ISH-BOSHETH (îsh'-bōshĕth, Heb. ’îsh-bōsheth, man of shame). The fourth son of Saul (2Sam.2.8), originally called Eshbaal, “man of Baal,” but for some reason his name was subsequently changed. After the death of Saul and his three elder sons at the battle of Gilboa, where the Philistines won an overwhelming victory, he was proclaimed king over Israel by Abner, the captain of Saul’s army, at Mahanaim (2Sam.2.8ff.), while Judah proclaimed David its king. Ish-Bosheth was then about forty years old and reigned two years (2Sam.2.8-2Sam.2.10). He was not successful in the war he waged with David to rule over all twelve tribes, but the war did not come to a close until Abner transferred his allegiance to David because of a serious charge made against him by Ish-Bosheth (2Sam.3.6ff.). Abner fulfilled David’s condition to return to him Michal, his wife, before peace could be made. It was not, however, until Abner was murdered at Hebron that Ish-Bosheth lost heart and gave up hope of retaining his power (2Sam.4.1-2Sam.4.12). Soon after, Ish-Bosheth was murdered by his own captains, but David had the assassins put to death and buried Ish-Bosheth in the grave of Abner at Hebron. Ish-Bosheth’s death ended the dynasty of Saul.
ISH-BOSHETH ĭsh bō’ shĕth
, man of shame
). The youngest son of Saul, who was made king over Israel by Abner in repudiation of David’s claim to the throne (2 Sam 2:8
). He is also called Eshbaal
, 1 Chron 8:33
). The difference in the names is attributed by some to an intentional alteration of the name of Baal because of intense hatred for that pagan deity. In the later books of Chronicles, the alteration does not occur. It is also possible that the name was given him as a result of his shameful demise.
The appointment of Ish-bosheth brought forth the question of the means of royal succession. David’s right was charismatic, Ishbosheth’s was hereditary, and the former prevailed.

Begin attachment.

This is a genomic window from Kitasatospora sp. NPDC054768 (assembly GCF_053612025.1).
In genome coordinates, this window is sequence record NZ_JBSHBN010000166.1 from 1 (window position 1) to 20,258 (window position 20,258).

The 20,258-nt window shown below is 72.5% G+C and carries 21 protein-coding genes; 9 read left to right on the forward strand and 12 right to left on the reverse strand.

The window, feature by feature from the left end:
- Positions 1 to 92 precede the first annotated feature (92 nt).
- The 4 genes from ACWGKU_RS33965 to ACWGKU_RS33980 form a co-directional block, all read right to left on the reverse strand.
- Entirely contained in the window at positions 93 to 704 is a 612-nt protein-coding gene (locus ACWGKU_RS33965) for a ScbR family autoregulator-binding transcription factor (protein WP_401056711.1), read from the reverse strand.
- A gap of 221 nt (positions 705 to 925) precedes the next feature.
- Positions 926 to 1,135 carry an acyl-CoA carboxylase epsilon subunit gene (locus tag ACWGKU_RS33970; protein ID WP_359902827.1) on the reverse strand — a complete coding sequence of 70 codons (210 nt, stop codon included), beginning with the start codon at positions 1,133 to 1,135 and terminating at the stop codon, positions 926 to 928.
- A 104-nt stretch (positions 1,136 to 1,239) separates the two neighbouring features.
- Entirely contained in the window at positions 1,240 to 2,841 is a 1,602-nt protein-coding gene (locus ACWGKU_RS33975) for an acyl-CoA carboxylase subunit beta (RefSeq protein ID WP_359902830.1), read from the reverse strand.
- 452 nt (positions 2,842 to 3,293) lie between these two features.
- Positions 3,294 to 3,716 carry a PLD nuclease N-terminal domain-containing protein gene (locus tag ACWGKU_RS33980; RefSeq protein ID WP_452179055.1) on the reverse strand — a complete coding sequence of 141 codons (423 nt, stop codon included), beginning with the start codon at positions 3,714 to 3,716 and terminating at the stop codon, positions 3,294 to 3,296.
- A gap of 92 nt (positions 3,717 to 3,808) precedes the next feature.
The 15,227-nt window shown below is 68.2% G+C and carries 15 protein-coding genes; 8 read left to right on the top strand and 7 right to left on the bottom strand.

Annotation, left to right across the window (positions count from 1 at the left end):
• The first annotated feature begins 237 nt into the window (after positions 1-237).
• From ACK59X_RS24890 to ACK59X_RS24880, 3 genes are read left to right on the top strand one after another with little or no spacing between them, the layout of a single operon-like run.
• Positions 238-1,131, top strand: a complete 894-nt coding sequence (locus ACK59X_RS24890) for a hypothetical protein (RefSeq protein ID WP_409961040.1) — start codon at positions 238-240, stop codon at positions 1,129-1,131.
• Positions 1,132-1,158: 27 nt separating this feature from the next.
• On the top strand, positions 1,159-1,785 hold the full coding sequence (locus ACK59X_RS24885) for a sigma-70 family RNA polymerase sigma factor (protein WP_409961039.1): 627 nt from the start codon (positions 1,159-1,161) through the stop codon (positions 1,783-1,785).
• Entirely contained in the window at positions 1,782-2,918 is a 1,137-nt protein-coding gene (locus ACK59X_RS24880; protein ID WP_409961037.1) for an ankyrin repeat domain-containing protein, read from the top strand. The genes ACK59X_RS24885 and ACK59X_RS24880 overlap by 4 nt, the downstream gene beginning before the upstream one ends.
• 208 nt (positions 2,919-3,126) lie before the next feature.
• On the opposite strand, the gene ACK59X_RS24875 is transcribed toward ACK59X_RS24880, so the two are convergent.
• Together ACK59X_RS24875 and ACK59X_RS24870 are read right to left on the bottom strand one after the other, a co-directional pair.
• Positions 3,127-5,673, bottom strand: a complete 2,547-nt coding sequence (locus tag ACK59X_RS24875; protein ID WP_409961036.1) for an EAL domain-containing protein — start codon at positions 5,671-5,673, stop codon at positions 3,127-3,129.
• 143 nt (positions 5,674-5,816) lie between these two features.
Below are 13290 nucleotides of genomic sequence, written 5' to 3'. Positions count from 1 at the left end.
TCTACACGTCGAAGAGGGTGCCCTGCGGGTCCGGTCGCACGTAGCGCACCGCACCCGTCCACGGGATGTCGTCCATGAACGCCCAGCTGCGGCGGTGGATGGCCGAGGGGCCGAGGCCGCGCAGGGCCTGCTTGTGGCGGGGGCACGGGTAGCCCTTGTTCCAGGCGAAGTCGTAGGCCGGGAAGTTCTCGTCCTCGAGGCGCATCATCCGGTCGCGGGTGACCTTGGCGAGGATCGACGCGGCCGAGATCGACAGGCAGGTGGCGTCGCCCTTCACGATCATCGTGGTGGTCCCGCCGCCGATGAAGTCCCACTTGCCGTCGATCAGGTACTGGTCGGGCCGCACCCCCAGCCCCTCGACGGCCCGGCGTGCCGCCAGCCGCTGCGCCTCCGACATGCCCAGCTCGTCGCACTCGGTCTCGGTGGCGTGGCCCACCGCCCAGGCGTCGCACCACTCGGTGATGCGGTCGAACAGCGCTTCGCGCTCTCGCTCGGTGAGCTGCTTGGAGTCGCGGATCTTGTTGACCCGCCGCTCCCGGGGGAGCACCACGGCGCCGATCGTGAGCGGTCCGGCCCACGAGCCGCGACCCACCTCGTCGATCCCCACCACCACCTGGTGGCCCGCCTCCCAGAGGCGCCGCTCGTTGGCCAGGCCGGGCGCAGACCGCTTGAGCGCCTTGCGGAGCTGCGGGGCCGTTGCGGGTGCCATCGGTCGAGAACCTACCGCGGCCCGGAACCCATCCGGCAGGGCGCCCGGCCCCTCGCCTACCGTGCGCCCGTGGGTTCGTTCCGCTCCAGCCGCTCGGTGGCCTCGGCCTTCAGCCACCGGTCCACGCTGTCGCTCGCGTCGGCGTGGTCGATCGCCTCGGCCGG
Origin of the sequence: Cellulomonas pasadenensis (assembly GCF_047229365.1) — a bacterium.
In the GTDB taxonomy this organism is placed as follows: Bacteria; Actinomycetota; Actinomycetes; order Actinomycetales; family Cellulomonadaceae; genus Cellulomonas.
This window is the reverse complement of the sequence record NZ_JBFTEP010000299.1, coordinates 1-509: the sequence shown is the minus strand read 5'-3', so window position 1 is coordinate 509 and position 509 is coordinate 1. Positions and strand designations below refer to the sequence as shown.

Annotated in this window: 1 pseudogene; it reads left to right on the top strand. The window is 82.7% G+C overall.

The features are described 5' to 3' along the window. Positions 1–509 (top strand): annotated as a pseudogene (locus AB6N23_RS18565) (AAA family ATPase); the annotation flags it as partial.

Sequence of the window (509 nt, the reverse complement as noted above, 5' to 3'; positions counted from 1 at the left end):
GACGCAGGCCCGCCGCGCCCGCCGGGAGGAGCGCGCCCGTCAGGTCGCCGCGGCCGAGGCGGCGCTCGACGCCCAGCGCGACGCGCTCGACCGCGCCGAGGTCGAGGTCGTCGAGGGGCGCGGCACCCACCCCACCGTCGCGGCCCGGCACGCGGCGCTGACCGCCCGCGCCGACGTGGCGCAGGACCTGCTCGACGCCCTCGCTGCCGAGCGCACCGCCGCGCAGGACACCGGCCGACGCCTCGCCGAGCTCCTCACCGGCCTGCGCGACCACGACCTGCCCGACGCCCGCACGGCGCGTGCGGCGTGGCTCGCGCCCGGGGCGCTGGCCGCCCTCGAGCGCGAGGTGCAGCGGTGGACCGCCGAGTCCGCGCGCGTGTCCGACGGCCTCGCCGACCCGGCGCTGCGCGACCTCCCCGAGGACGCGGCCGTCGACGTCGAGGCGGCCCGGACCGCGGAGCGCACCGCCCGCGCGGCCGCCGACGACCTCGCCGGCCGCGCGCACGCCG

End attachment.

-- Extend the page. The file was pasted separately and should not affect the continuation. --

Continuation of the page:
Ish-bosheth was forty years of age when he was enthroned at Mahanaim and reigned for only two years (2 Sam 2:10).
Abner’s loyalty was transferred to David as a result of an accusation by Ish-bosheth. Abner was murdered shortly thereafter. Ish-bosheth, lacking support, was finally assassinated.
International Standard Bible Encyclopedia (1915)
Called ’eshba`al, "man of Baal" (1Ch 8:33), and yishwi, "man of Yahweh" (?), perhaps for ’isheyo (1Sa 14:49). Compare ESHBAAL and ISHVI (the King James Version "Ishui"). We probably have the right meaning of the name in Eshbaal and Ishvi, the words Baal and Yahweh being frequently interchanged. The change to Ish-bosheth, "man of shame," in 2 Samuel, where the story of his shameful murder is related, may be better explained as reference to this (see Mephibosheth, whose name was also changed from Merib-baal for similar reasons), than to find here a suggestion of Baal-worship, but see HPN, 121, where the change is explained as a correction of the scribes, in consequence of prophetic protests.
Arthur L. Breslich